A Georgian political party plans to ring in the New Year by planting weed as an act of civil disobedience against the Caucasus country’s stringent anti-drug policies.
Members of the party, which, incidentally, has the botanical name of Pine Cone (Girchi/გირჩი), are inviting likeminded individuals to join them in a pot-planting fest a minute before midnight on December 31. Anyone of age is welcome to come along, Pine Cone said in a press release.
The procedure, staged at the party’s main Tbilisi office, will be broadcast live in a bid to push the Georgian government toward the full decriminalization of marijuana use. The name of the broadcaster was not given.
Perhaps for good reason. Police already have said that they will respond according to the law, which mandates prison sentences of six to 12 years for an organized, group cultivation of psychoactive plants.
If they follow through, some extra prison space might be needed -- so far, up to 553 people have signed up to plant pot, according to the Pine Cone site. Another 1,673 said they support the protest.
“Having cannabis seeds is not a crime as such, but the moment I do this, I become a criminal,” Pine Cone member Vakhtang Megrelishvili commented to newscaster Rustavi2, as he placed some seeds into a pot and watered them.
Pine Cone anticipates that its seed-soirée will prompt the authorities to either move toward legalizing marijuana use or to arrest everyone who turns up at the party. Another option for officials – ignoring the whole thing altogether.
Casting it as a “fight for individual liberty,” Pine Cone has long pushed for decriminalizing marijuana use, but both its proposed bills and its own bid to win parliamentary seats this year have fallen flat.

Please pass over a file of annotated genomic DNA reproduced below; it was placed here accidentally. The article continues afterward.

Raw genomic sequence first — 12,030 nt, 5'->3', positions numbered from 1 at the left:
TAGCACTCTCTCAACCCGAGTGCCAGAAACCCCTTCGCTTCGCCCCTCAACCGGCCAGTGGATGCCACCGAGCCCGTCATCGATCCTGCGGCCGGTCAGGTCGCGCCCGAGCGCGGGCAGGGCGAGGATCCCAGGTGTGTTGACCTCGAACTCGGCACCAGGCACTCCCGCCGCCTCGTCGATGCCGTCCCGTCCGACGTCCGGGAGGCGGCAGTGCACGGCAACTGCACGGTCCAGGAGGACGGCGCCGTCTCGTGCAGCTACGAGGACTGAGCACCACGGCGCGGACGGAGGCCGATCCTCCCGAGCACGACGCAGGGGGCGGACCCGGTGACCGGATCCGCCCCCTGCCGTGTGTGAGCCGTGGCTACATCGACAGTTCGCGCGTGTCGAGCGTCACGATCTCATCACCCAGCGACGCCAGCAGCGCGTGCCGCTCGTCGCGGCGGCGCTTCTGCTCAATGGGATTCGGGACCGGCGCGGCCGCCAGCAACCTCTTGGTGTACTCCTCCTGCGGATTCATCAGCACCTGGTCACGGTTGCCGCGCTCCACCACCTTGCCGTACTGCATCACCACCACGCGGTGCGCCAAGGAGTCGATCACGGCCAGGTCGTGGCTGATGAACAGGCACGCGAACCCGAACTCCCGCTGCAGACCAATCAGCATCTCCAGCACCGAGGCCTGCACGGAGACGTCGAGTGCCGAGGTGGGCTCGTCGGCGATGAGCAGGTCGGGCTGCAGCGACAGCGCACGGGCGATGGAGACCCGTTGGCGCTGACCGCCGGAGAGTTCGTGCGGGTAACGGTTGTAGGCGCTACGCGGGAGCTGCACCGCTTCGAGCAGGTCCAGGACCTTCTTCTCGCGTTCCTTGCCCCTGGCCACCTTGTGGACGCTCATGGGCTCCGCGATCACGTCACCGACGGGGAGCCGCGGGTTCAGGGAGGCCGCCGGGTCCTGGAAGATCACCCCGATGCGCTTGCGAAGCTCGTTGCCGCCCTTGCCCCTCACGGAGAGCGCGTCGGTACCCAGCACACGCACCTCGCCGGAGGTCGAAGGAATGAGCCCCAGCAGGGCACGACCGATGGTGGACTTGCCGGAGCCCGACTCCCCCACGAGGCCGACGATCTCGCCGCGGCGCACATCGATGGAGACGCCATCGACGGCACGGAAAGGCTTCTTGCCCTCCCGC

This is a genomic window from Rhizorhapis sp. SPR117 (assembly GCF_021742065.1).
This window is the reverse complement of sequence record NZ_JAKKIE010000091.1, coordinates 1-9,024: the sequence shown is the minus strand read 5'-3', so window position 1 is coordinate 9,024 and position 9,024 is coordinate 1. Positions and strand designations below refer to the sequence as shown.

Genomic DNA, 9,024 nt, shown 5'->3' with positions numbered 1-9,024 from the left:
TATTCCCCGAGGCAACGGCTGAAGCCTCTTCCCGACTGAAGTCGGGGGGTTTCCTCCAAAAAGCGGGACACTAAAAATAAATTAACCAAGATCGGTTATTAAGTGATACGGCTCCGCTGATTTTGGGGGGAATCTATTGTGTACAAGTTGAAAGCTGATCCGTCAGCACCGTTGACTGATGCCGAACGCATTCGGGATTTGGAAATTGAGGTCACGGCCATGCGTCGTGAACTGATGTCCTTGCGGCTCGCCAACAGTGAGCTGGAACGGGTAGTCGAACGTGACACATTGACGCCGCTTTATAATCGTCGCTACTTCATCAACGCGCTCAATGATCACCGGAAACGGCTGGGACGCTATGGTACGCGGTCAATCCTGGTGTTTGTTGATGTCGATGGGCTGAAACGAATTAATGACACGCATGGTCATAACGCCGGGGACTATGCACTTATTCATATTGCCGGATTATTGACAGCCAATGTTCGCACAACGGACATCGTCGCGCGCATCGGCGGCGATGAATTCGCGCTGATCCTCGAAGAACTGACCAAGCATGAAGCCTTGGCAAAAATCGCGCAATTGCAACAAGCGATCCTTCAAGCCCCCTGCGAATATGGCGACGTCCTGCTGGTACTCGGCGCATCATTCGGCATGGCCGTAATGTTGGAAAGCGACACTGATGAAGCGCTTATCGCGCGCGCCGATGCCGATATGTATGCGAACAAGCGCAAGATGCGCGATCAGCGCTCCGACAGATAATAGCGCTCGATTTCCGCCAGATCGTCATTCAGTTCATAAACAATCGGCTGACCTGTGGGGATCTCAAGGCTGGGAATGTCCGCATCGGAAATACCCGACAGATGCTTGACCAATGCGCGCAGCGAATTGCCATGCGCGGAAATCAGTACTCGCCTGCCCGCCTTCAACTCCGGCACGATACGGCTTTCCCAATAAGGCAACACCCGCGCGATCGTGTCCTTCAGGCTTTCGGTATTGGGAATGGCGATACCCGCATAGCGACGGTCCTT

To inspire support for its New Year pot-planting rally, the group is posting online famous examples of civil defiance, such as Rosa Parks’ stand against racial discrimination in the US and Mahatma Gandhi’s Salt March against British rule in India.
Whether or not these examples will catch on, the tiny party has effectively placed itself at the heart of one of Georgia’s prickliest national debates.
Much of the criticism of Georgia's drug laws centers on the fact that they often do not discriminate between drug user and drug dealer. This not only confounds official statistics, but can severely impact those convicted of violations.
Possession of more than 0.2 grams of heroin, for instance, counts as drug-dealing and is subject to a jail term of at least five to eight years. Less than 0.2 grams ranks as intended for personal use and carries a financial penalty for first-time violators.
At the same time, the law does not always define the amount of more prevalent drugs (such as desomorphine, known in the ex-Soviet world by its street name, “krokodil”) that qualifies as intended for personal use, noted Guram Imnadze, a legal analyst with the Human Rights Education and Monitoring Center.
A civil-disobedience movement, White Noise, which Imnadze supports, takes particular issue with the lack of such distinctions. They argue that drug users need treatment, not prisons, and advocate for the decriminalization of all narcotics.
Some key officials, including Prime Minister Giorgi Kvirikashvili, have indicated that they might soften Georgia’s anti-drug policies to a degree, but opposition to full decriminalization remains strong.
That said, faced with increasingly vocal criticism over Georgia’s zero-tolerance drug policy, some changes have begun. In an historic case last year, the Constitutional Court struck down a law that imposed lengthy prison sentences for citizens caught with small amounts of marijuana.
For now, however, Georgia stands largely alone in the region in publicly pushing for the legalization of marijuana. Similarly, the issue may not rank as a critical one in rural Georgia, where the lack of decently paid work remains the primary concern. But even if many outsiders do not rank the Pine Cone party as one of history's great Rosa-Parks or Gandhi-like moments, no sign yet that that will defeat these campaigners' spirit for change.
Sign up for Eurasianet's free weekly newsletter.